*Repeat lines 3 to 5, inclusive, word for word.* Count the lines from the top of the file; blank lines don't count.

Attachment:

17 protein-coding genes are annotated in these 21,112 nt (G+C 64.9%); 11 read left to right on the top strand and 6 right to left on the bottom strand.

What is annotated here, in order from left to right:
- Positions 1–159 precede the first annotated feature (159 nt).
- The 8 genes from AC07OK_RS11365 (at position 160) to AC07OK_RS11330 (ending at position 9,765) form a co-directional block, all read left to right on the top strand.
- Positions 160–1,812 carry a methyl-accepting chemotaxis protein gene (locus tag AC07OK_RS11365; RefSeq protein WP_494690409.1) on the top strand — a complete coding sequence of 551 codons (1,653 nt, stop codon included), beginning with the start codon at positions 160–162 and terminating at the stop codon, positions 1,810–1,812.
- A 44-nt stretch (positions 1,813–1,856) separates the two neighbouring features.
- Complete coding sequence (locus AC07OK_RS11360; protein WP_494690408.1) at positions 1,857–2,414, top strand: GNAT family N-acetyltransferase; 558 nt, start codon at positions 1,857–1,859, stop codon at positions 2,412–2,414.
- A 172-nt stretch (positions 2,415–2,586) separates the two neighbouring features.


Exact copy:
- Positions 1–159 precede the first annotated feature (159 nt).
- The 8 genes from AC07OK_RS11365 (at position 160) to AC07OK_RS11330 (ending at position 9,765) form a co-directional block, all read left to right on the top strand.
- Positions 160–1,812 carry a methyl-accepting chemotaxis protein gene (locus tag AC07OK_RS11365; RefSeq protein WP_494690409.1) on the top strand — a complete coding sequence of 551 codons (1,653 nt, stop codon included), beginning with the start codon at positions 160–162 and terminating at the stop codon, positions 1,810–1,812.